Detroit was ruled eligible for Chapter 9 bankruptcy today. It’s the first step in the city’s path to financial stability after a heated nine-day trial last month, in which the city and creditors battled over Detroit’s finances and $18 billion in long-term debt. It’s also the largest municipal bankruptcy in U.S. history.
“The city needs help,” U.S. Judge Steven Rhodes said in his ruling. “Detroit could have, perhaps should have, filed bankruptcy years ago.” (The city filed in July of this year.)
To qualify for bankruptcy, Detroit had to prove its insolvency, show that it bargained with creditors “in good faith,” had proper authorization to file for relief and show a desire to reduce its debts. Rhodes ruled that the city met these requirements while reading from his 140-page memo.
Though Detroit did not act in good faith with creditors, Rhodes ruled that it was “impracticable” due to the size of debt and number of creditors. Basically, the city did not negotiate in good faith, but met the requirement because it was impossible to negotiate.
This sets the stage for a protracted clash over the city’s assets and potential pension cuts in bankruptcy court. Now, state-appointed Emergency Manager Kevyn Orr will present a restructured plan for the city’s debt, called a “plan of adjustment,” before the end of the month.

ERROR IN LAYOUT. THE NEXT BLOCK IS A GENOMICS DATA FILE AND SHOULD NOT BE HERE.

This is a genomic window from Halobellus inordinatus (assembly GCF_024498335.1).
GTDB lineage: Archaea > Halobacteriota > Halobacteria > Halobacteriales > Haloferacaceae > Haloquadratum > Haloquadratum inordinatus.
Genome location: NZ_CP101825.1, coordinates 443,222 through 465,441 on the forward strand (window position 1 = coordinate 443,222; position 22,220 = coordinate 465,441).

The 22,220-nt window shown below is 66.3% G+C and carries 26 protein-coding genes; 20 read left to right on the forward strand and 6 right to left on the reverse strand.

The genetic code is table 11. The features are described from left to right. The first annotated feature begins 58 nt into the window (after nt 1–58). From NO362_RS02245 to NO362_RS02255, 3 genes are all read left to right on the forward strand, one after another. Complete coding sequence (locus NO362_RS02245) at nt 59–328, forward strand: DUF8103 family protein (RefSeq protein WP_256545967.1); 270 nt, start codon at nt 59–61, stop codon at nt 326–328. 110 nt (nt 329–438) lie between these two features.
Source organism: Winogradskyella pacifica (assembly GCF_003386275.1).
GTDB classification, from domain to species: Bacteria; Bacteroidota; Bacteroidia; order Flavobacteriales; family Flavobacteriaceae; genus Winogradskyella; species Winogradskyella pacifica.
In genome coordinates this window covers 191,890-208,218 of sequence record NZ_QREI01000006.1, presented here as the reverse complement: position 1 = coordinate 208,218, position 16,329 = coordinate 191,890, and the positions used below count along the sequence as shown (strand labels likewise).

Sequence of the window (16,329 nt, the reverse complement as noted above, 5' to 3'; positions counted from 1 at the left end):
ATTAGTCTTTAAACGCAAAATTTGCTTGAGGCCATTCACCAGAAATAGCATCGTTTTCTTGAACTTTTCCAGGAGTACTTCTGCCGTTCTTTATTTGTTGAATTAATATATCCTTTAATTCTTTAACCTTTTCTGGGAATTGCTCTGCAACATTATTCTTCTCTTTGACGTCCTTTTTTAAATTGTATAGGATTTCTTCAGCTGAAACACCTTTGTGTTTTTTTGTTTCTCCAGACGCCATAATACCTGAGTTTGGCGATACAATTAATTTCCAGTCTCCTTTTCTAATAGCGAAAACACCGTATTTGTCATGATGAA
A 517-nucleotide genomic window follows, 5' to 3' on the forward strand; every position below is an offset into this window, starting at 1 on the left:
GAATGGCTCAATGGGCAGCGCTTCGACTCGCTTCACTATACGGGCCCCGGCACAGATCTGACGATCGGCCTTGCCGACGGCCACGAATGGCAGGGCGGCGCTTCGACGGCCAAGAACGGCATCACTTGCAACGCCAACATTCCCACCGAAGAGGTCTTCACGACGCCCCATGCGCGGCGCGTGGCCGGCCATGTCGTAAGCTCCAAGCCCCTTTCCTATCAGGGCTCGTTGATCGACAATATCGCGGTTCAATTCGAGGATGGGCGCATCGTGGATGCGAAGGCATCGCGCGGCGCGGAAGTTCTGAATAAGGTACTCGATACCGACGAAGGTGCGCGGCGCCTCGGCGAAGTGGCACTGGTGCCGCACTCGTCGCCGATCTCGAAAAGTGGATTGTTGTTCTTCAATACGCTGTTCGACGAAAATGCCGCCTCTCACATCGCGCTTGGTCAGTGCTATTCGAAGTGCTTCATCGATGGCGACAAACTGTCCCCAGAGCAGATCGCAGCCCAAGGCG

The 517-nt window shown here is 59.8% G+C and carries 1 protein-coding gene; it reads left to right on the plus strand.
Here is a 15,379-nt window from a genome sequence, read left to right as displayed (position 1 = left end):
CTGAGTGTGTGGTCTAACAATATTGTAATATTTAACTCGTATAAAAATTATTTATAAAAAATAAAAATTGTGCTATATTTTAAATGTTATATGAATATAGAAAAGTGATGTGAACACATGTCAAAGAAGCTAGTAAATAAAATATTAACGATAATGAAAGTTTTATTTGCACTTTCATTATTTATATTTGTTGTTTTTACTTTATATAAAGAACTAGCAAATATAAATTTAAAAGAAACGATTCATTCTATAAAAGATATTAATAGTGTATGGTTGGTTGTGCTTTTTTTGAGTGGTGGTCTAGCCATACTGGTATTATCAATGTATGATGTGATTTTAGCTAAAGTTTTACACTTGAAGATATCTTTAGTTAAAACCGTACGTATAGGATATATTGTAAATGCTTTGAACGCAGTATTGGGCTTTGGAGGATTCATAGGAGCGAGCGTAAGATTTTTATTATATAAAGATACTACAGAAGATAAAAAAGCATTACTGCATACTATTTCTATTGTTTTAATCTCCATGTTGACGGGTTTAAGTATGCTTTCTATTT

Once the city enters bankruptcy court, there are sure to be controversial and emotionally tinged cuts, from pension and retiree benefits to the Detroit Institute of Arts collection, which creditors have eyed to pay off debts. Rhodes said the issue of pension debt is “ripe” for discussion.
“Pensions are not entitled to any extraordinary protection,” Rhodes said. That means pension debts and retiree benefits — those of firefighters, policemen and city employees — are no different than any of the other debts that burden the city. Though pension rights are contract rights, Rhodes added, “it has long been understood that bankruptcy law entails the impairment of contracts.”
Rhodes did go on to tell pensioners that they won’t necessarily see their pensions cut, saying, “No one should interpret this… to mean that this court necessarily will confirm any plan of adjustment that impairs pensions.”
That last bit is huge not just in Detroit, but across the country. Ballooning pension debt is the elephant in the room for many cities, and you can bet local officials from San Bernardino to Chicago are paying close attention to what the Motor City does with its pension debt.
Simply balancing the budget or selling off assets was never going to solve the issue. “A one-time infusion of cash whether from an asset sale or from a borrowing only delays the inevitable financial failure,” Rhodes said. This is just the start of a long, ugly battle and no timeline has been given for bankruptcy proceedings.
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Bill Bradley is a writer and reporter living in Brooklyn. His work has appeared in Deadspin, GQ, and Vanity Fair, among others.